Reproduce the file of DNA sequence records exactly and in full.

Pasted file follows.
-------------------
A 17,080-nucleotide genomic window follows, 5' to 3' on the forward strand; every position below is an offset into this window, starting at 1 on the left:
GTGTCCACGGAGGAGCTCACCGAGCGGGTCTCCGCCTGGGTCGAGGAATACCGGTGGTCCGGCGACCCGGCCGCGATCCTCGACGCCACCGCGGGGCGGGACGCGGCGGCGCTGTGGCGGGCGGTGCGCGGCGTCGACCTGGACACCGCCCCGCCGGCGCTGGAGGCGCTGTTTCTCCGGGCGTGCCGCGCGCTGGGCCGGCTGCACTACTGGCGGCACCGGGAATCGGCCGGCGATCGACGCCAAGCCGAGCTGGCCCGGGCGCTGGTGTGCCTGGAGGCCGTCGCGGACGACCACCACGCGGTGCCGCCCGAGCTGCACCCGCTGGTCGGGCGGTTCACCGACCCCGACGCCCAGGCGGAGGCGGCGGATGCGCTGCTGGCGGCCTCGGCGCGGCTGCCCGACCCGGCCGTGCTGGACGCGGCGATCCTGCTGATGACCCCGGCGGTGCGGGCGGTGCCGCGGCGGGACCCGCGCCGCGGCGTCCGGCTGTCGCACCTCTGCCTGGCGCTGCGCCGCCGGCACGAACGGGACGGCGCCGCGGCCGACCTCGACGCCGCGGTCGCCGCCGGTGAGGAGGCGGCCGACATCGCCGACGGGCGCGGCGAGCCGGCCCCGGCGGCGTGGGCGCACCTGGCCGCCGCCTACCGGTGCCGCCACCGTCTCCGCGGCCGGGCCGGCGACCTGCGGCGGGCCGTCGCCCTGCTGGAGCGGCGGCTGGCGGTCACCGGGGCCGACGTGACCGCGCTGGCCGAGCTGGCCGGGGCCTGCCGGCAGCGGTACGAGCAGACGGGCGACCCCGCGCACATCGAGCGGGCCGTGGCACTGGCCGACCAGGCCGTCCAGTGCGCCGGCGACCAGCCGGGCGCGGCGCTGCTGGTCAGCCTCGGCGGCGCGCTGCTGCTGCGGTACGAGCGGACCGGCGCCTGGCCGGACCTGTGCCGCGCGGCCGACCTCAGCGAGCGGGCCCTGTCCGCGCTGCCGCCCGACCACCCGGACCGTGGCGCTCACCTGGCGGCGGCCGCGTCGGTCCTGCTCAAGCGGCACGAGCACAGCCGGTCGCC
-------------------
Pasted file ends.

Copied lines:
A 17,080-nucleotide genomic window follows, 5' to 3' on the forward strand; every position below is an offset into this window, starting at 1 on the left:
GTGTCCACGGAGGAGCTCACCGAGCGGGTCTCCGCCTGGGTCGAGGAATACCGGTGGTCCGGCGACCCGGCCGCGATCCTCGACGCCACCGCGGGGCGGGACGCGGCGGCGCTGTGGCGGGCGGTGCGCGGCGTCGACCTGGACACCGCCCCGCCGGCGCTGGAGGCGCTGTTTCTCCGGGCGTGCCGCGCGCTGGGCCGGCTGCACTACTGGCGGCACCGGGAATCGGCCGGCGATCGACGCCAAGCCGAGCTGGCCCGGGCGCTGGTGTGCCTGGAGGCCGTCGCGGACGACCACCACGCGGTGCCGCCCGAGCTGCACCCGCTGGTCGGGCGGTTCACCGACCCCGACGCCCAGGCGGAGGCGGCGGATGCGCTGCTGGCGGCCTCGGCGCGGCTGCCCGACCCGGCCGTGCTGGACGCGGCGATCCTGCTGATGACCCCGGCGGTGCGGGCGGTGCCGCGGCGGGACCCGCGCCGCGGCGTCCGGCTGTCGCACCTCTGCCTGGCGCTGCGCCGCCGGCACGAACGGGACGGCGCCGCGGCCGACCTCGACGCCGCGGTCGCCGCCGGTGAGGAGGCGGCCGACATCGCCGACGGGCGCGGCGAGCCGGCCCCGGCGGCGTGGGCGCACCTGGCCGCCGCCTACCGGTGCCGCCACCGTCTCCGCGGCCGGGCCGGCGACCTGCGGCGGGCCGTCGCCCTGCTGGAGCGGCGGCTGGCGGTCACCGGGGCCGACGTGACCGCGCTGGCCGAGCTGGCCGGGGCCTGCCGGCAGCGGTACGAGCAGACGGGCGACCCCGCGCACATCGAGCGGGCCGTGGCACTGGCCGACCAGGCCGTCCAGTGCGCCGGCGACCAGCCGGGCGCGGCGCTGCTGGTCAGCCTCGGCGGCGCGCTGCTGCTGCGGTACGAGCGGACCGGCGCCTGGCCGGACCTGTGCCGCGCGGCCGACCTCAGCGAGCGGGCCCTGTCCGCGCTGCCGCCCGACCACCCGGACCGTGGCGCTCACCTGGCGGCGGCCGCGTCGGTCCTGCTCAAGCGGCACGAGCACAGCCGGTCGCC